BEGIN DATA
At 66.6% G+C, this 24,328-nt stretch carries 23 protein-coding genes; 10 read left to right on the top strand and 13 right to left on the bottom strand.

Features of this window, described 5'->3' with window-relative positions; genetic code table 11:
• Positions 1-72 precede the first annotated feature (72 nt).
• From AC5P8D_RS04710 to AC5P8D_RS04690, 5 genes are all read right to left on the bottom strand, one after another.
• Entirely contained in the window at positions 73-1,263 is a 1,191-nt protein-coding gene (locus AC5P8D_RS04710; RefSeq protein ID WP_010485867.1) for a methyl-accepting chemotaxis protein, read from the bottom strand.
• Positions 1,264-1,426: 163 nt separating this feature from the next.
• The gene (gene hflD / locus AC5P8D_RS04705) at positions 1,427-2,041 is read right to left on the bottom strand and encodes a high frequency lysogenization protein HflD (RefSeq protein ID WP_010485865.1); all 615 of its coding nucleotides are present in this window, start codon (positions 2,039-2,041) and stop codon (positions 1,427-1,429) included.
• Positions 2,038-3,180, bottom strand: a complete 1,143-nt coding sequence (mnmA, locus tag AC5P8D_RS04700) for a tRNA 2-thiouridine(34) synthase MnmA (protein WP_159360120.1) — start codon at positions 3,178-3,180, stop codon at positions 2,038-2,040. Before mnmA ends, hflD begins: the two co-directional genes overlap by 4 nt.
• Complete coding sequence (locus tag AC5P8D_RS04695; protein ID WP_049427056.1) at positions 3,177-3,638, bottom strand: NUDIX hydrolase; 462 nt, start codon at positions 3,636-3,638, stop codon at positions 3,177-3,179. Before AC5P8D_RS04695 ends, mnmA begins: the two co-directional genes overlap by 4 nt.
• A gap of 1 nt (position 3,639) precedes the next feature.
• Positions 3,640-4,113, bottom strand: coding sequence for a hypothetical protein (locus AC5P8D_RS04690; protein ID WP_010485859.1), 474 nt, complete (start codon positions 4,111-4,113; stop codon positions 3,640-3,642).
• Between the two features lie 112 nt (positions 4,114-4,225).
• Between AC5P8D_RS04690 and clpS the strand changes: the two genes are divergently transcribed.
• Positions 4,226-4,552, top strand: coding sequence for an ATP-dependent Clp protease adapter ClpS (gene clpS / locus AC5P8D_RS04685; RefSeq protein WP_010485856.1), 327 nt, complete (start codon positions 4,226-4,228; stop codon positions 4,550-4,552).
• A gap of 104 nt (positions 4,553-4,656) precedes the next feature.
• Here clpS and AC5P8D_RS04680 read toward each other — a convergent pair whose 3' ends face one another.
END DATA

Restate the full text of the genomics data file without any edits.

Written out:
At 66.6% G+C, this 24,328-nt stretch carries 23 protein-coding genes; 10 read left to right on the top strand and 13 right to left on the bottom strand.

Features of this window, described 5'->3' with window-relative positions; genetic code table 11:
• Positions 1-72 precede the first annotated feature (72 nt).
• From AC5P8D_RS04710 to AC5P8D_RS04690, 5 genes are all read right to left on the bottom strand, one after another.
• Entirely contained in the window at positions 73-1,263 is a 1,191-nt protein-coding gene (locus AC5P8D_RS04710; RefSeq protein ID WP_010485867.1) for a methyl-accepting chemotaxis protein, read from the bottom strand.
• Positions 1,264-1,426: 163 nt separating this feature from the next.
• The gene (gene hflD / locus AC5P8D_RS04705) at positions 1,427-2,041 is read right to left on the bottom strand and encodes a high frequency lysogenization protein HflD (RefSeq protein ID WP_010485865.1); all 615 of its coding nucleotides are present in this window, start codon (positions 2,039-2,041) and stop codon (positions 1,427-1,429) included.
• Positions 2,038-3,180, bottom strand: a complete 1,143-nt coding sequence (mnmA, locus tag AC5P8D_RS04700) for a tRNA 2-thiouridine(34) synthase MnmA (protein WP_159360120.1) — start codon at positions 3,178-3,180, stop codon at positions 2,038-2,040. Before mnmA ends, hflD begins: the two co-directional genes overlap by 4 nt.
• Complete coding sequence (locus tag AC5P8D_RS04695; protein ID WP_049427056.1) at positions 3,177-3,638, bottom strand: NUDIX hydrolase; 462 nt, start codon at positions 3,636-3,638, stop codon at positions 3,177-3,179. Before AC5P8D_RS04695 ends, mnmA begins: the two co-directional genes overlap by 4 nt.
• A gap of 1 nt (position 3,639) precedes the next feature.
• Positions 3,640-4,113, bottom strand: coding sequence for a hypothetical protein (locus AC5P8D_RS04690; protein ID WP_010485859.1), 474 nt, complete (start codon positions 4,111-4,113; stop codon positions 3,640-3,642).
• Between the two features lie 112 nt (positions 4,114-4,225).
• Between AC5P8D_RS04690 and clpS the strand changes: the two genes are divergently transcribed.
• Positions 4,226-4,552, top strand: coding sequence for an ATP-dependent Clp protease adapter ClpS (gene clpS / locus AC5P8D_RS04685; RefSeq protein WP_010485856.1), 327 nt, complete (start codon positions 4,226-4,228; stop codon positions 4,550-4,552).
• A gap of 104 nt (positions 4,553-4,656) precedes the next feature.
• Here clpS and AC5P8D_RS04680 read toward each other — a convergent pair whose 3' ends face one another.